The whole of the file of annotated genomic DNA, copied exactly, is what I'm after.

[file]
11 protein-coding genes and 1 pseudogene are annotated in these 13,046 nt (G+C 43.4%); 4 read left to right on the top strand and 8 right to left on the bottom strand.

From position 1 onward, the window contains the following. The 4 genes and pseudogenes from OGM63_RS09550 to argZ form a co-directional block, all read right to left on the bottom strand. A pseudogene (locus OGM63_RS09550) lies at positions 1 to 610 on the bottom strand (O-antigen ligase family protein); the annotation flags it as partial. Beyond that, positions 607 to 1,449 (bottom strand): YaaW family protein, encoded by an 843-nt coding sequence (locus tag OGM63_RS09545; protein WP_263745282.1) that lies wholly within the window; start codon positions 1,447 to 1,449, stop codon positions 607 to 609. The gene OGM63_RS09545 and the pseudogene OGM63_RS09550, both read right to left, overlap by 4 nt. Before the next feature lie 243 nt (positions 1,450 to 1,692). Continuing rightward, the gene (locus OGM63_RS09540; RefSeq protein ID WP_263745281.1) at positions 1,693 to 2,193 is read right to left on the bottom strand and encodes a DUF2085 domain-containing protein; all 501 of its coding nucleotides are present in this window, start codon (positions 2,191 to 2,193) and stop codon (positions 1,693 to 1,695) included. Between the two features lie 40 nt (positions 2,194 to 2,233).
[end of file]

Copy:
11 protein-coding genes and 1 pseudogene are annotated in these 13,046 nt (G+C 43.4%); 4 read left to right on the top strand and 8 right to left on the bottom strand.

From position 1 onward, the window contains the following. The 4 genes and pseudogenes from OGM63_RS09550 to argZ form a co-directional block, all read right to left on the bottom strand. A pseudogene (locus OGM63_RS09550) lies at positions 1 to 610 on the bottom strand (O-antigen ligase family protein); the annotation flags it as partial. Beyond that, positions 607 to 1,449 (bottom strand): YaaW family protein, encoded by an 843-nt coding sequence (locus tag OGM63_RS09545; protein WP_263745282.1) that lies wholly within the window; start codon positions 1,447 to 1,449, stop codon positions 607 to 609. The gene OGM63_RS09545 and the pseudogene OGM63_RS09550, both read right to left, overlap by 4 nt. Before the next feature lie 243 nt (positions 1,450 to 1,692). Continuing rightward, the gene (locus OGM63_RS09540; RefSeq protein ID WP_263745281.1) at positions 1,693 to 2,193 is read right to left on the bottom strand and encodes a DUF2085 domain-containing protein; all 501 of its coding nucleotides are present in this window, start codon (positions 2,191 to 2,193) and stop codon (positions 1,693 to 1,695) included. Between the two features lie 40 nt (positions 2,194 to 2,233).